Chelsea K. Bachrach
The marketplace is showing increasing interest in a hybrid product that consists of long term care insurance and an annuity (LTC-Annuity products).
Although this idea has been around for a while, insurers are beginning to take more notice of the efficiencies such products provide–both to policyholders and insurers–in comparison to their separately purchased stand-alone counterparts.
One indication of the level of interest in the products is the fact that, in June, the U.S. Treasury Department and the Department of Health and Human Services sponsored a forum in Washington, D.C., on LTC-Annuities. This meeting drew representatives of not only Treasury and HHS but also other federal agencies, the National Association of Insurance Commissioners, other state officials, governmental policy organizations (The Urban Institute, AARP, etc.), and insurance companies.
So, just what are these products all about? Their advantages are reminiscent of those in life insurance contracts that are combined with “acceleration” LTC riders.
In the life policies, economies are generated because the insurer can support two risks–premature death and LTC need–with one pot of money. Since insurance benefits are paid when the first risk is realized, the cost to the insurer of providing the LTC coverage is simply the time value money cost of paying all or part of the death benefit prior to the insureds death.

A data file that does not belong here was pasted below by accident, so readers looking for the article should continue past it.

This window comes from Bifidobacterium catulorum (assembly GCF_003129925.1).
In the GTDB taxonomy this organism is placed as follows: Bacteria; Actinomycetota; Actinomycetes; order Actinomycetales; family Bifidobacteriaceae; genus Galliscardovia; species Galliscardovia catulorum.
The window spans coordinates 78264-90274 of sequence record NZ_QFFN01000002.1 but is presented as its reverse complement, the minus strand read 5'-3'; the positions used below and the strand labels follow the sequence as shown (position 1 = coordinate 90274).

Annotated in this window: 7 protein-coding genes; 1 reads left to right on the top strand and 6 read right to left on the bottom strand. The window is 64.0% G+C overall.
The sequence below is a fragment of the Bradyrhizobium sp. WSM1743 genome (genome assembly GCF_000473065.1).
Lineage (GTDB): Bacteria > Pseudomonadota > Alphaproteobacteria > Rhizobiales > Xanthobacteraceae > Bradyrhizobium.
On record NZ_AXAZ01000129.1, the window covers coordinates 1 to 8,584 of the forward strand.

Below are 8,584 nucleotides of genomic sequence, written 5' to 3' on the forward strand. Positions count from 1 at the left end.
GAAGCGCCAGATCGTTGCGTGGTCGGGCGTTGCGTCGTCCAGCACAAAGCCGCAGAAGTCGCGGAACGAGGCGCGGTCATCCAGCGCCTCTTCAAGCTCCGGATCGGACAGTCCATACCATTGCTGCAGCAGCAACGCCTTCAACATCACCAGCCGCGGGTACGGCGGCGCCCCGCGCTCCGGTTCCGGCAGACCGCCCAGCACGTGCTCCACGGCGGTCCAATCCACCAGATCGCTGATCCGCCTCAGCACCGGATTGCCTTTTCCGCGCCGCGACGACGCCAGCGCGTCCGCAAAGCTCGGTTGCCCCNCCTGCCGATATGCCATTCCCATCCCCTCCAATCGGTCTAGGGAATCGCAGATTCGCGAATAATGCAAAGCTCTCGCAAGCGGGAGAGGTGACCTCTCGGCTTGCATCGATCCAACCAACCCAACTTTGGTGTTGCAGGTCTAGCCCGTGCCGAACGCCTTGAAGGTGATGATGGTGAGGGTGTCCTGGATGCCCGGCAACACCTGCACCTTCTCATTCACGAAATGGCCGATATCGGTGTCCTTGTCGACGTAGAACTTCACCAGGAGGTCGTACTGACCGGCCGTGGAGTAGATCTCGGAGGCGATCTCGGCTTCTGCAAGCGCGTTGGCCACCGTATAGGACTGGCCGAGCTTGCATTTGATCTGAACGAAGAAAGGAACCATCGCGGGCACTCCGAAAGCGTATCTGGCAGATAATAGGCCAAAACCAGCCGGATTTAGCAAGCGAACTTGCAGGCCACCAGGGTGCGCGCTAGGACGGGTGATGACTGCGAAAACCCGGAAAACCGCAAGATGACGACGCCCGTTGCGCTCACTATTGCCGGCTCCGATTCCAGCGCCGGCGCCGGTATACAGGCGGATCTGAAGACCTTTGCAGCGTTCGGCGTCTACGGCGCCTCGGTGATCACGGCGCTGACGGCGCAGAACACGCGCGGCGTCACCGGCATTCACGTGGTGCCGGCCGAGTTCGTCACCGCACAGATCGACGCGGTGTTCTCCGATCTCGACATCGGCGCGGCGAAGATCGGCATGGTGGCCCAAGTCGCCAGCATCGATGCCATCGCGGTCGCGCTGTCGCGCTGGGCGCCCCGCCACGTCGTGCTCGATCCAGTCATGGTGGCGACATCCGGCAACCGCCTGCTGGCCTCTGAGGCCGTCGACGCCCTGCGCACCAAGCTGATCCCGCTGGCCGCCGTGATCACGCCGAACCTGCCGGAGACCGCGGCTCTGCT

Similarly, with a LTC-Annuity, the structure is a combination of LTC insurance and a single premium immediate annuity. The advantages of this design stem primarily from the fact that the two risks being covered–longevity and the need for LTC services–are inversely related. Individuals needing LTC services generally will have shorter life expectancies than similarly aged people who do not require such services.
Because of the complementary nature of the risks associated with life-dependent immediate annuities and LTC insurance, a single insured is unlikely to require the full insurance “value” associated with both products–i.e., he or she is unlikely to experience an extended period of LTC need and then live to a very old age.
In effect, an insurer can “hedge” one type of risk with the other, and therefore the cost to provide the hybrid product is less than if the two products were purchased separately.